Wired | 21 min read

Read more: COVID-19 rarely spreads through surfaces. So why are we still deep cleaning? (Nature | 11 min read)


Network lines connect nodes that represent Moderna, BioNTech and other mRNA vaccines.

This network analysis of mRNA-based vaccine candidates for COVID-19 reveals the web of intellectual-property claims that connect them. (Nature Biotechnology | 7 min read)

Notable quotable

“Let us promise ourselves our memory of this tragic reality — that an infectious disease disparately kills people of color — does not fade.”

Anthony Fauci, the highest-ranking infectious-disease scientist in the US government, calls for a commitment to health equality in his commencement address to Emory University. (The Hill | 3 min read)Read more: Will COVID force public health to confront America’s epic inequality? (Nature | 23 min read)

Features & opinion

How new PIs tackled a tumultuous year

Going from being a postdoctoral researcher to a laboratory leader is a challenge at the best of times. The past year was not the best of times. Five new principal investigators (PIs) share their experiences and advice for rookie lab leaders. Neuroscientist Rachel Lippert — who was stuck living in her ‘temporary’ house-share accommodation when Germany went into lockdown — still manages to see the silver lining of a rocky start as a PI: “Don’t be afraid to reach out to someone to say, ‘I think we have something in common, can we chat for ten minutes?’,” she says. “Right now, more than ever, people are looking for ways to connect.”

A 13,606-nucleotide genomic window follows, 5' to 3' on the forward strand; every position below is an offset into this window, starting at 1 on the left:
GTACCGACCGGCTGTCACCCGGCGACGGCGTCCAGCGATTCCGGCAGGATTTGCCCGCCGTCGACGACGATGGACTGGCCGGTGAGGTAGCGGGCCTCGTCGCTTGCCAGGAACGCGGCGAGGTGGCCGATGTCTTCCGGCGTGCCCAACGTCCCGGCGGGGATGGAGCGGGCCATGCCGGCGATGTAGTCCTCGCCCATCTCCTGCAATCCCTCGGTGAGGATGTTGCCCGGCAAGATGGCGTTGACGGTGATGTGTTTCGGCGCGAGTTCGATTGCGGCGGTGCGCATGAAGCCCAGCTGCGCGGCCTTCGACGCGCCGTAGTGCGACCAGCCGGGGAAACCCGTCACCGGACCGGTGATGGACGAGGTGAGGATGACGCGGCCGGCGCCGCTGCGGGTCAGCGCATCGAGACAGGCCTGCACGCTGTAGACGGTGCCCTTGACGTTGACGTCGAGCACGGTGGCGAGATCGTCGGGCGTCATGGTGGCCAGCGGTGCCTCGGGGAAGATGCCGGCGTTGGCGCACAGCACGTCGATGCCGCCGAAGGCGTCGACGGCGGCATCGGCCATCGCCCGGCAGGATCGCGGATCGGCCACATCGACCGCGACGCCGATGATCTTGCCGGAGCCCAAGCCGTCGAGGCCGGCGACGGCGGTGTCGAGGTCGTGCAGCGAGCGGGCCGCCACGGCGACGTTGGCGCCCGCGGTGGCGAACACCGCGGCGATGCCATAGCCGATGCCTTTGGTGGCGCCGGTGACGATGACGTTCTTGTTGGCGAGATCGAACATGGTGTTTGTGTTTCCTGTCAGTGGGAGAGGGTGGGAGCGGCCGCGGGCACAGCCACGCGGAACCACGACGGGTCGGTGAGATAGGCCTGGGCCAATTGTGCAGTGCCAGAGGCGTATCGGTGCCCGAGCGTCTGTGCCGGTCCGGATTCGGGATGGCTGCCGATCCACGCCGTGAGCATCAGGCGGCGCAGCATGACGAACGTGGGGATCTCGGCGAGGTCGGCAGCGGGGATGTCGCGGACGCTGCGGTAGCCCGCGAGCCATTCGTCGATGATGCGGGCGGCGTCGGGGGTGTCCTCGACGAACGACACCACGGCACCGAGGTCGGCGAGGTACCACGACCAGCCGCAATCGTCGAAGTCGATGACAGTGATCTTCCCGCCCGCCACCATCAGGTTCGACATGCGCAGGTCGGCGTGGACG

Nature | 12 min read

‘The Incomparable’ Lady Ranelagh

Katherine Jones, Lady Ranelagh, worked at the heart of seventeenth-century scientific, political and philosophical debates. But, because she obeyed the convention that women should not put their thoughts into print, she is remembered chiefly — if at all — as the sister of chemist and Royal Society co-founder Robert Boyle. A scrupulously researched history of Ranelagh’s contributions to the tumultuous seventeenth century gives us a second chance to meet the woman known as “the Incomparable”.

Nature | 5 min read

Where I work

Silvia Giordani in her lab at Dublin City University, Ireland.

Silvia Giordani is professor, chair of nanomaterials and head of the school of chemical science at Dublin City University in Ireland.Credit: Chris Maddaloni for Nature

“As a teenager, I realized I was too sensitive to suffering to become a medical doctor, yet I still wanted to cure the world,” says nanomaterials scientist Silvia Giordani. She works on ‘nano-onions’, nanoparticles consisting of concentric layers of carbon just 5 nanometres in diameter. Nano-onions carrying chemotherapeutic drugs could someday help people with cancer to escape some of the drugs’ side effects. (Nature | 3 min read)

Nature has a special award from the Society for News Design for the Where I Work weekly photo essay series. “Each photo has something that elevates it beyond a normal environmental photo,” said the judges. Catch up with past Where I Work articles here.